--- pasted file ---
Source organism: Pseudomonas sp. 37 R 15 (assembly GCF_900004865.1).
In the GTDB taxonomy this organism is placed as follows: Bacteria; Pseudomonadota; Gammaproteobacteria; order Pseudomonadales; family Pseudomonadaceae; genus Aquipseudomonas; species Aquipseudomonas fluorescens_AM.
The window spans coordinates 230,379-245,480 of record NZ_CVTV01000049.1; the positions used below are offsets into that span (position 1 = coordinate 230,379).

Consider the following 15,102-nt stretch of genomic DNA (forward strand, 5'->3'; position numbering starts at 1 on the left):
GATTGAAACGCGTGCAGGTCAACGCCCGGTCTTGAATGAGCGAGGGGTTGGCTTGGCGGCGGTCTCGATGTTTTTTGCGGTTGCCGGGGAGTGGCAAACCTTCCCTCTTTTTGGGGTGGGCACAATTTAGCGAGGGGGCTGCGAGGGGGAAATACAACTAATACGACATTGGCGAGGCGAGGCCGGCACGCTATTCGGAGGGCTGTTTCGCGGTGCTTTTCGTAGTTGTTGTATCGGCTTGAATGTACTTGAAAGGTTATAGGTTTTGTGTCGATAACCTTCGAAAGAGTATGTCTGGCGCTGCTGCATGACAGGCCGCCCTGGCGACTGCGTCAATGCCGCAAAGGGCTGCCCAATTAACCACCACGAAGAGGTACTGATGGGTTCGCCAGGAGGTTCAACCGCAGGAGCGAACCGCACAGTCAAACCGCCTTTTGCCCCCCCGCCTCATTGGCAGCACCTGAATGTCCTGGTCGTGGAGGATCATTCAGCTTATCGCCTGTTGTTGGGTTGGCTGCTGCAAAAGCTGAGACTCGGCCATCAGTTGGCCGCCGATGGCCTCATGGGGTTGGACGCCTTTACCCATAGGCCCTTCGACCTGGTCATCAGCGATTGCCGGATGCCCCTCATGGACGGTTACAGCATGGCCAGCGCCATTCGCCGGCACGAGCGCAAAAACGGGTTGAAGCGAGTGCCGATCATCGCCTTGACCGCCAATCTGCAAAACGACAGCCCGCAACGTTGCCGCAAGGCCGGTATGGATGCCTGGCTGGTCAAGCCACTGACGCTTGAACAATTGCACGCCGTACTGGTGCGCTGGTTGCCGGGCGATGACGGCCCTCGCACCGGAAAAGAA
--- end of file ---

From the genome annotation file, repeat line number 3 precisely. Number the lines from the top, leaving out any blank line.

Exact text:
The window spans coordinates 230,379-245,480 of record NZ_CVTV01000049.1; the positions used below are offsets into that span (position 1 = coordinate 230,379).